Bill Harris, M.D. | Q&A
with Soy Products?
Yes, indeed I know about you and appreciate your quote: " According to Dr. William Harris, author of the compellingly persuasive "The Scientific Basis of Vegetarianism" the reply should be "How much [protein] do you think you need"?
I am also considered a soyfoods expert. I have a follow-up question regarding a recent VegSource Q&A regarding a vegan w/high cholesterol. You mentioned undercooked soyfoods as a possible cause of elevated cholesterol. I would love for you to expand on that for me. This is something I have not heard and would be an important topic and one that I should know about.
This was my quote: "Hypothyroidism is associated with elevated cholesterol levels and it in turn can be caused by overconsumption of undercooked soy products."
Then I checked and decided that you had caught me off base. When dinosaurs ruled the Earth and I was a first year med student I thought my biochem prof had said that raw soybeans cause goitre. But now my biochem and nutrition textbooks only mention soy as a trypsin inhibitor but say nothing about goitrogenic properties, although they do put the finger on kale, cabbage, Brussels sprouts, broccoli, rutabaga, strawberries, etc. as goitrogens.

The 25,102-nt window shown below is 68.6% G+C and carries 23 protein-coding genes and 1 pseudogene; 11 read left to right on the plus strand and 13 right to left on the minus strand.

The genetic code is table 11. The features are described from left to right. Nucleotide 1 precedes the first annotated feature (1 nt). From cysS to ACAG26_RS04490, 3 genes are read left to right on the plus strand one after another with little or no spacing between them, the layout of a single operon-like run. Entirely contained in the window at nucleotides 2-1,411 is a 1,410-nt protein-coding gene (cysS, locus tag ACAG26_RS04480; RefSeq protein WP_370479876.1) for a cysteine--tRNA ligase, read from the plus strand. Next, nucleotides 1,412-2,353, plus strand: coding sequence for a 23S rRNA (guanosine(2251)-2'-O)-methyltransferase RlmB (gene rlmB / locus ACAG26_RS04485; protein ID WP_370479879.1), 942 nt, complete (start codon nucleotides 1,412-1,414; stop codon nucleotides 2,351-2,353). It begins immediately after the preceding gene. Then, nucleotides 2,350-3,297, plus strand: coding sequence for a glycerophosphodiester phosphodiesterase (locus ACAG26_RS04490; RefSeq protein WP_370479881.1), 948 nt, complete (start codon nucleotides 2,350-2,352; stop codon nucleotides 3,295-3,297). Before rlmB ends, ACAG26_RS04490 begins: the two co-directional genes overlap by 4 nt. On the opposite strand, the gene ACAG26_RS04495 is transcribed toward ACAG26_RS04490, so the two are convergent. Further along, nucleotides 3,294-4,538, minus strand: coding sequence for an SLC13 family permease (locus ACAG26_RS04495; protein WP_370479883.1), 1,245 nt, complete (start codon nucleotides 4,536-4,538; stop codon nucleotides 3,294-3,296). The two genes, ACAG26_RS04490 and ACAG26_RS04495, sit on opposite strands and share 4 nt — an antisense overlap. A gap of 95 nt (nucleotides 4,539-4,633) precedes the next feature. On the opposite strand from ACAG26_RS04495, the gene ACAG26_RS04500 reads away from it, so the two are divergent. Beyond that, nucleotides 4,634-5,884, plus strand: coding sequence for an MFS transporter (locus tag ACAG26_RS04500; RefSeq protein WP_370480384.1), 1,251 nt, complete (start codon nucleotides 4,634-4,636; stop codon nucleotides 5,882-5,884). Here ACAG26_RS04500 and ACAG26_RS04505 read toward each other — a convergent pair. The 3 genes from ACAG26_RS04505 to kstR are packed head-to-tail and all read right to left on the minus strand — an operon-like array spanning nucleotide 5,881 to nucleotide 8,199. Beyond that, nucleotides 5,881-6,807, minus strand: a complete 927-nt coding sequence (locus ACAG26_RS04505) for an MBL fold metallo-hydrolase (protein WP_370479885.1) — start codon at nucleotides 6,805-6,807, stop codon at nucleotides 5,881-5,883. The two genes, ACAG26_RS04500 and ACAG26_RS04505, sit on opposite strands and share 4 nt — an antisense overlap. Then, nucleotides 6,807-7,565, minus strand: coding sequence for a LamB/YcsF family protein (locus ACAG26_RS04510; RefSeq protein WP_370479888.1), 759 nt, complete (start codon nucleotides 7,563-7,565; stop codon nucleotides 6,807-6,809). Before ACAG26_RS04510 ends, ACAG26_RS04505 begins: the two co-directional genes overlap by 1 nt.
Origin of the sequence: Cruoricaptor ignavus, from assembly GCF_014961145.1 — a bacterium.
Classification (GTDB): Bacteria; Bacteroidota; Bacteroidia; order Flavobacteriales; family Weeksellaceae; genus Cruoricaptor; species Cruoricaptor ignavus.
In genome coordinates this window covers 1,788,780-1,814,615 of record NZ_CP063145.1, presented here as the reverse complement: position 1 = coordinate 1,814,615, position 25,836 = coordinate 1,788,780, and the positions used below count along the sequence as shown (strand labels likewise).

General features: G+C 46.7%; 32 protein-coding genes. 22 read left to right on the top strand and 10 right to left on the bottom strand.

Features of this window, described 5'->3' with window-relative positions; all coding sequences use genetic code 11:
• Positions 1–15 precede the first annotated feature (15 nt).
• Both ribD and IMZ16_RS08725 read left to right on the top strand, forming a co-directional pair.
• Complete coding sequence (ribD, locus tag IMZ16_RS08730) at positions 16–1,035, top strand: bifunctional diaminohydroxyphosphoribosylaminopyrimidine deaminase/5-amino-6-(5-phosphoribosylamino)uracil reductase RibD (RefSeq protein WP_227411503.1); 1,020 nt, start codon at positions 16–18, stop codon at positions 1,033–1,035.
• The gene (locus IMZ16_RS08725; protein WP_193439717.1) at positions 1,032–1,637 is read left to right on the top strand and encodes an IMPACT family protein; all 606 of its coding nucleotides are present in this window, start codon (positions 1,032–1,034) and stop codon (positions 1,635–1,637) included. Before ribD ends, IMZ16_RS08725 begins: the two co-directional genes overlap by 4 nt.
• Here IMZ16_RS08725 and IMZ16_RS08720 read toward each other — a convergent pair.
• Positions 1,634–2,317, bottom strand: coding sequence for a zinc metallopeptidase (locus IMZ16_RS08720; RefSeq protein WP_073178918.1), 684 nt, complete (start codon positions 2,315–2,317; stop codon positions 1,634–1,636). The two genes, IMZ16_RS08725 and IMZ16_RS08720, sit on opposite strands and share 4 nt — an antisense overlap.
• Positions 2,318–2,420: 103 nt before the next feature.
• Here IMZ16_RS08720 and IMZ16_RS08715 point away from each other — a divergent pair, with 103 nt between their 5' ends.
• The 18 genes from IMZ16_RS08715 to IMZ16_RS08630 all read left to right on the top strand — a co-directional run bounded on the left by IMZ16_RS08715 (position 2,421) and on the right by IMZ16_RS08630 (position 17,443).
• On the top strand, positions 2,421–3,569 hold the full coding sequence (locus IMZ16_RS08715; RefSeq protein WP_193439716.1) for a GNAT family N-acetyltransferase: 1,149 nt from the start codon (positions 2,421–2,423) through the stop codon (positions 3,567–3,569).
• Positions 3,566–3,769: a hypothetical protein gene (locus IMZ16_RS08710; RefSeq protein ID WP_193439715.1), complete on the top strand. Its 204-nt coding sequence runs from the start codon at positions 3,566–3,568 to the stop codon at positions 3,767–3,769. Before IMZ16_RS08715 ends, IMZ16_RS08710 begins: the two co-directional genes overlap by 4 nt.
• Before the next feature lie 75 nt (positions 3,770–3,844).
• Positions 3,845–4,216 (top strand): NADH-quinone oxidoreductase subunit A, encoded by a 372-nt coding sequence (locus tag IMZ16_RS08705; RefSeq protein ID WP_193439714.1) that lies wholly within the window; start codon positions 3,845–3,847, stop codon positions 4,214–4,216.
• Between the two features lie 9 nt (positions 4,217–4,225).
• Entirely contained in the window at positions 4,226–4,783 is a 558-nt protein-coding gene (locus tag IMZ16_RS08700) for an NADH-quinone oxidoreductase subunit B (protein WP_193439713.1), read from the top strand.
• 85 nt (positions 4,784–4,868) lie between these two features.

So my immediate thought was "The three signs of old age: the first one is loss of memory and I've forgotten the other two."
Then I went on the web and found some anti-soy gossip that confirms my original position:
... Soy's effect on thyroid was first noticed when hypothyroid babies given soy formula became more severely hypothyroid. They were unable to overcome the anti-thyroid effects of soy. A report to this effect appeared in the New England Journal of Medicine in 1960. Since then many other small studies have confirmed that soy is a goitrogen, a substance that can cause enlarged thyroid (goiter). Soy is listed as a goitrogen in many nutrition books including "Super Nutrition for Menopause" by Ann Louise Gittleman, PhD. Endocrinologists (thyroid specialists) are frequently unaware of the potential anti-thyroid effects of soy on hypothyroid women who are in menopause and are often eating a lot of soy or popping soy isoflavone capsules to ward off hot flashes.
Definition: A substance or product that may cause thyroid enlargement and formation of a goiter, such as soy or millet.
Phytoestrogens Anti-thyroid agents
We're sick of hearing that there are no harmful effects of phytoestrogens. Phytoestrogens disrupt thyroid function.
Theodore Kay of the Kyoto University Faculty of Medicine noted in 1988 that 'thyroid enlargement in rats and humans, especially children and women, fed with soybeans has been known for half a century'.
In fact, thyroid problems associated with soy were also well known to bird-breeders, which is how Soy Online Service first became aware of the goitrogenicity of soy.